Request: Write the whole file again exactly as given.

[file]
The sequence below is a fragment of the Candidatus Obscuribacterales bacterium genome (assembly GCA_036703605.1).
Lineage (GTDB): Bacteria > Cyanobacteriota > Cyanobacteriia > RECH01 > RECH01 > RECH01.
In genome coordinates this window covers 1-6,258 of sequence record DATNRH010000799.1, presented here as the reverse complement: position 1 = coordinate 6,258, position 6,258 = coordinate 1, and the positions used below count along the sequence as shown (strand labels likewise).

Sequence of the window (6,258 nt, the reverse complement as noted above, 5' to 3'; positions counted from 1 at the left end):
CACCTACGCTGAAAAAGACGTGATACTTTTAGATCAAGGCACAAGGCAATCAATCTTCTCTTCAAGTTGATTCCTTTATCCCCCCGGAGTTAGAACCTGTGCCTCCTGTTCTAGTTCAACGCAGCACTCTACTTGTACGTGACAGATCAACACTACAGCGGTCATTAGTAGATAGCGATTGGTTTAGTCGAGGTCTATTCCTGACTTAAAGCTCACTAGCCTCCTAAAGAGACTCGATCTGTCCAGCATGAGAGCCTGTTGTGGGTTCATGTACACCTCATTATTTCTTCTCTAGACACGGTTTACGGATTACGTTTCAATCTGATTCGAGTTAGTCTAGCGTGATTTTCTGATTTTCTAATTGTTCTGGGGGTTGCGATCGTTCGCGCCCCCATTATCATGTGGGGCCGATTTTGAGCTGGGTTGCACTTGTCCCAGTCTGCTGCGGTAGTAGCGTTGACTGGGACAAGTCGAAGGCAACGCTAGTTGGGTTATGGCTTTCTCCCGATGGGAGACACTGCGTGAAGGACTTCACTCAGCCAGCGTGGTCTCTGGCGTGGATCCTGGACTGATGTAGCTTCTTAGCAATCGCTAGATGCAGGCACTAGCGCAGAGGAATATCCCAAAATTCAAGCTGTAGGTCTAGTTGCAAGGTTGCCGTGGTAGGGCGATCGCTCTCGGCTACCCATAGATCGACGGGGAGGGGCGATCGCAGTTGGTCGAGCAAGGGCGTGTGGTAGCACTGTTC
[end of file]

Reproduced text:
The sequence below is a fragment of the Candidatus Obscuribacterales bacterium genome (assembly GCA_036703605.1).
Lineage (GTDB): Bacteria > Cyanobacteriota > Cyanobacteriia > RECH01 > RECH01 > RECH01.
In genome coordinates this window covers 1-6,258 of sequence record DATNRH010000799.1, presented here as the reverse complement: position 1 = coordinate 6,258, position 6,258 = coordinate 1, and the positions used below count along the sequence as shown (strand labels likewise).

Sequence of the window (6,258 nt, the reverse complement as noted above, 5' to 3'; positions counted from 1 at the left end):
CACCTACGCTGAAAAAGACGTGATACTTTTAGATCAAGGCACAAGGCAATCAATCTTCTCTTCAAGTTGATTCCTTTATCCCCCCGGAGTTAGAACCTGTGCCTCCTGTTCTAGTTCAACGCAGCACTCTACTTGTACGTGACAGATCAACACTACAGCGGTCATTAGTAGATAGCGATTGGTTTAGTCGAGGTCTATTCCTGACTTAAAGCTCACTAGCCTCCTAAAGAGACTCGATCTGTCCAGCATGAGAGCCTGTTGTGGGTTCATGTACACCTCATTATTTCTTCTCTAGACACGGTTTACGGATTACGTTTCAATCTGATTCGAGTTAGTCTAGCGTGATTTTCTGATTTTCTAATTGTTCTGGGGGTTGCGATCGTTCGCGCCCCCATTATCATGTGGGGCCGATTTTGAGCTGGGTTGCACTTGTCCCAGTCTGCTGCGGTAGTAGCGTTGACTGGGACAAGTCGAAGGCAACGCTAGTTGGGTTATGGCTTTCTCCCGATGGGAGACACTGCGTGAAGGACTTCACTCAGCCAGCGTGGTCTCTGGCGTGGATCCTGGACTGATGTAGCTTCTTAGCAATCGCTAGATGCAGGCACTAGCGCAGAGGAATATCCCAAAATTCAAGCTGTAGGTCTAGTTGCAAGGTTGCCGTGGTAGGGCGATCGCTCTCGGCTACCCATAGATCGACGGGGAGGGGCGATCGCAGTTGGTCGAGCAAGGGCGTGTGGTAGCACTGTTC